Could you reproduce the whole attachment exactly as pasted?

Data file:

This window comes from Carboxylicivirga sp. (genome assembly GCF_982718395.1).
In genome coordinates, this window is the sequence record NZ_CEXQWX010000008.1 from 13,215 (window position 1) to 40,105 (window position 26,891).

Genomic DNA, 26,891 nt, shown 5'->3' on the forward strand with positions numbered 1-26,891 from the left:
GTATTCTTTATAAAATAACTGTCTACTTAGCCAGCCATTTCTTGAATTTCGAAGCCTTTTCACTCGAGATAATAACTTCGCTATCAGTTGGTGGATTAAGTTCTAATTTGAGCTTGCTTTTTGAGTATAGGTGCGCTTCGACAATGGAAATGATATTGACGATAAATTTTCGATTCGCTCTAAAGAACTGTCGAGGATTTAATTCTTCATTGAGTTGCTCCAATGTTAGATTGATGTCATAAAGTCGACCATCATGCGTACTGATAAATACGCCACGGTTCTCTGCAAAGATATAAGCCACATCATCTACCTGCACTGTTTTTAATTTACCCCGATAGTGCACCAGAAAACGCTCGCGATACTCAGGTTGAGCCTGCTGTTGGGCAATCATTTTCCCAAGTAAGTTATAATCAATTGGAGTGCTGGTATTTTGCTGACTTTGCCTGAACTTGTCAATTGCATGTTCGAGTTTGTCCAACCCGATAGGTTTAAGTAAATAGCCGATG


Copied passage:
This window comes from Carboxylicivirga sp. (genome assembly GCF_982718395.1).
In genome coordinates, this window is the sequence record NZ_CEXQWX010000008.1 from 13,215 (window position 1) to 40,105 (window position 26,891).

Genomic DNA, 26,891 nt, shown 5'->3' on the forward strand with positions numbered 1-26,891 from the left:
GTATTCTTTATAAAATAACTGTCTACTTAGCCAGCCATTTCTTGAATTTCGAAGCCTTTTCACTCGAGATAATAACTTCGCTATCAGTTGGTGGATTAAGTTCTAATTTGAGCTTGCTTTTTGAGTATAGGTGCGCTTCGACAATGGAAATGATATTGACGATAAATTTTCGATTCGCTCTAAAGAACTGTCGAGGATTTAATTCTTCATTGAGTTGCTCCAATGTTAGATTGATGTCATAAAGTCGACCATCATGCGTACTGATAAATACGCCACGGTTCTCTGCAAAGATATAAGCCACATCATCTACCTGCACTGTTTTTAATTTACCCCGATAGTGCACCAGAAAACGCTCGCGATACTCAGGTTGAGCCTGCTGTTGGGCAATCATTTTCCCAAGTAAGTTATAATCAATTGGAGTGCTGGTATTTTGCTGACTTTGCCTGAACTTGTCAATTGCATGTTCGAGTTTGTCCAACCCGATAGGTTTAAGTAAATAGCCGATG